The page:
BY GEOFF HOBSON
BALTIMORE _ The Ravens knocked down quarterback Akili Smith on his sixth snap of the game and then knocked out his Bengals in a dominating first half here Sunday at PSINet Stadium in hammering to a 24-0 halftime lead.
Ravens defensive end Rob Burnett burst up the middle and drilled Smith under the chin on a three-step drop pass in the pocket early in the second quarter, giving him a mild concussion that sidelined him for the rest of the game. It was one of three sacks that punctuated the hurting Baltimore put on the Bengals in the game's first 27 minutes in which Baltimore posted 229 yards to the Bengals' six.
The half-time stats were as ugly as any in recent memory as the Bengals tried to avoid their first back-to-back shutouts in club history. Bengals had the ball for just 8:40 and finished with 31 yards on 17 plays with their longest play a nine-yard screen pass to running back Corey Dillon.
The Ravens made it 27-0 with 3:03 left in the third quarter on Matt Stover's 37-yard field goal.
With 9:12 left in the first half and former Raven Scott Mitchell in the game for Smith, the Bengals' only first down at that point had come by penalty behind an offensive line that has now allowed 16 sacks in 11 quarters.
The game's defining moment came with 9:39 left in the third quarter when, facing a third-and-one from his own 47, Mitchell couldn't hook up with rookie receiver Peter Warrick on a play-action rollout pass. Then fullback Clif Groce's run up the middle was stuffed for no gain.
Burnett was at it again early in the third quarter, when he beat right tackle Willie Anderson for a blind-side sack of Mitchell that turned into a fumble recovery by tackle Tony Siragusa at the Bengal 46. Dillon could get no yards on his first five carries and had just three yards on his first seven. With the first half complete, the Bengals were working on a streak of eight straight scoreless quarters.
Even the only bright point was marred after Bengals free safety Darryl Williams forced rookie running back Jamal Lewis to fumble and it was picked up by linebacker Steve Foley early in the second quarter. Three plays later, Mitchell was intercepted by Baltimore free safety Rod Woodson.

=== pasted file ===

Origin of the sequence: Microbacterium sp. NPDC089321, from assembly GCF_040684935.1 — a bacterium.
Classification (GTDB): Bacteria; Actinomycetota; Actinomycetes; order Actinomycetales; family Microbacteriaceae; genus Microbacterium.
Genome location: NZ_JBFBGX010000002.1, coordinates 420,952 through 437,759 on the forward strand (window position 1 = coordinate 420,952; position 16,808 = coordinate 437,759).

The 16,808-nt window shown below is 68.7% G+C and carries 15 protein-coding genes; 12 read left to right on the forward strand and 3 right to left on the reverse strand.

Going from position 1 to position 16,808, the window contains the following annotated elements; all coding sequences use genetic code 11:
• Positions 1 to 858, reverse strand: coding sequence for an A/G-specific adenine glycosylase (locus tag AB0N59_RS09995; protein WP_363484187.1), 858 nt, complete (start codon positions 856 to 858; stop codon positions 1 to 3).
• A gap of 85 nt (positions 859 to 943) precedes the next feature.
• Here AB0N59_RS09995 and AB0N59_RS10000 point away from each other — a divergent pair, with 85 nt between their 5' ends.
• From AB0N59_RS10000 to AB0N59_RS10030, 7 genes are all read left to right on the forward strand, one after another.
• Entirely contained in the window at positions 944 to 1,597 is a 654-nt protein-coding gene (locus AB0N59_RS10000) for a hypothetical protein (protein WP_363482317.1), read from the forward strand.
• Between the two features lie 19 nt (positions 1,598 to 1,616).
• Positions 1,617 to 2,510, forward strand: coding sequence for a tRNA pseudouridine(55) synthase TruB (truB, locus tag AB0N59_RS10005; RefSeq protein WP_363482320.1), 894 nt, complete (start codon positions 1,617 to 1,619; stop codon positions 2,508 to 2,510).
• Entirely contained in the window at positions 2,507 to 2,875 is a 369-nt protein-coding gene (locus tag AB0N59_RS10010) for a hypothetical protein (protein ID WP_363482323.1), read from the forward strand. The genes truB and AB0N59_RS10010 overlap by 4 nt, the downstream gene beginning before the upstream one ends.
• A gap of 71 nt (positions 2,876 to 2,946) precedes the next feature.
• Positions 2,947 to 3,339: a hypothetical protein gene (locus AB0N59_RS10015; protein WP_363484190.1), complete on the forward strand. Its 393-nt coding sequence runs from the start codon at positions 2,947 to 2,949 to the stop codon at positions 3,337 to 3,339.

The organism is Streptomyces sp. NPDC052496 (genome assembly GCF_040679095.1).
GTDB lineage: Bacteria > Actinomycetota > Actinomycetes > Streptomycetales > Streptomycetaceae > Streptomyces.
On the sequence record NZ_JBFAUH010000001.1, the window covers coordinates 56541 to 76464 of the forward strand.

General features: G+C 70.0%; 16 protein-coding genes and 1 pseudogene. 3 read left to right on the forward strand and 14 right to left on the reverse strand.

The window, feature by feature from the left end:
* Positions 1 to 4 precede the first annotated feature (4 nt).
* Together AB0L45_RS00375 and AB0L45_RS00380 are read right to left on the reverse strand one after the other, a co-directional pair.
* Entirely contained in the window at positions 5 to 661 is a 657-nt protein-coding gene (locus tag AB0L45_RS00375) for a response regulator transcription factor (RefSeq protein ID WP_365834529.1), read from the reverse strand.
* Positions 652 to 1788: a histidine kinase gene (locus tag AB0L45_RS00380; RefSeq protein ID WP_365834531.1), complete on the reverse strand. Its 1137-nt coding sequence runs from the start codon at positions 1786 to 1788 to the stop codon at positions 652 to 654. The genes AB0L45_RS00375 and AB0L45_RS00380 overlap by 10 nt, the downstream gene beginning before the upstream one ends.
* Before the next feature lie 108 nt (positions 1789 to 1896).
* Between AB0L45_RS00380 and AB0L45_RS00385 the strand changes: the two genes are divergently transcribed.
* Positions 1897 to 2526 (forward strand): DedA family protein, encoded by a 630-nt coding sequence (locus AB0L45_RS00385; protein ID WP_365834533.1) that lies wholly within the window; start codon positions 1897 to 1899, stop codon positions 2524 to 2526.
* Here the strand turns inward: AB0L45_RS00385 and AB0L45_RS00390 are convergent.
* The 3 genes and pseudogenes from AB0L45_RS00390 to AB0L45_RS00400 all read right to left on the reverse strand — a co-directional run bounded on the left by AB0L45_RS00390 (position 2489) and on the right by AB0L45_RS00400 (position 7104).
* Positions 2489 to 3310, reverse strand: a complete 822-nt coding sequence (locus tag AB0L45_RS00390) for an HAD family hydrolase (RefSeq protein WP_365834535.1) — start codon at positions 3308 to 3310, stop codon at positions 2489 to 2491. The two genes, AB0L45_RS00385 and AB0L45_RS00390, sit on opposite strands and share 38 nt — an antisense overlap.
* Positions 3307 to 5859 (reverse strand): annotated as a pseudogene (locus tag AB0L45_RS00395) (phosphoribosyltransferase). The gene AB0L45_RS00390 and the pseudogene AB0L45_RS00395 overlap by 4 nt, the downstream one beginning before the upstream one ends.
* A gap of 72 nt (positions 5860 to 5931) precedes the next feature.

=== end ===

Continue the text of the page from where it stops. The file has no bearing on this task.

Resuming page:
The Bengals dug themselves another hole in the first quarter as the Ravens hogged the ball for all about two minutes of the first quarter to build a 10-0 lead and then forced a crushing turnover when Cincinnati kick returner Tremain Mack fumbled the ball on his own 27.
The Bengals have now been outscored, 27-0, in the first quarter, and the second quarter hasn't been too sweet, either. Two plays after Mack's fumble, Lewis ran over Bengals cornerback Artrell Hawkins for an 11-yard touchdown run on the first play of the second quarter.
It's the second time this season that Mack, a Pro Bowl kick returner, has fumbled a kick inside his own 30-yard-line. He got benched Sunday in favor of wide receiver Damon Griffin.
Hawkins had a tough start as Ravens quarterback Tony Banks converted eight of his first nine third-down tries, two on third-and-long plays during Baltimore's first touchdown drive.
On a third-and-10, Ravens receivers Qadry Ismail and Jermaine Lewis crossed up the Bengals' secondary on Lewis' 26-yard gain. Then rookie receiver Travis Taylor got inside Hawkins on a post route for an eight-yard touchdown pass on third-and-7.
The Ravens exploited the matchup Cincinnati feared most right away on the game's first drive, which consumed 6:22, 11 plays, 50 yards and ended in Stover's 30-yard field goal. Perennial Pro Bowl tight end Shannon Sharpe, working against rookie middle linebacker Armegis Spearman, caught a 12-yarder over the middle. Then, the 230-pound Sharpe shook 210-pound free safety Corey Hall on a third-and-five to catch a 15-yard pass that put the Ravens on the Bengal 15 and set up Stover's field goal.
Sharpe outdueled Williams for Baltimore's last touchdown of the half, a one-yard flip from Banks.
The Bengals tried to shake things up even before the game. For the first time, they dressed rookies Danny Farmer and Mark Roman in place of wide receiver Craig Yeast and cornerback Robert Bean.
Yeast, who was fighting a mild calf strain during the week, has been of the most productive Bengals as a third receiver working mainly in the slot. In the first two games he had five catches for 69 yards, including a 25-yard catch.
Roman, the club's second-round draft pick, missed the first 20 days of training camp with a holdout and fell behind Bean, a fifth-round pick.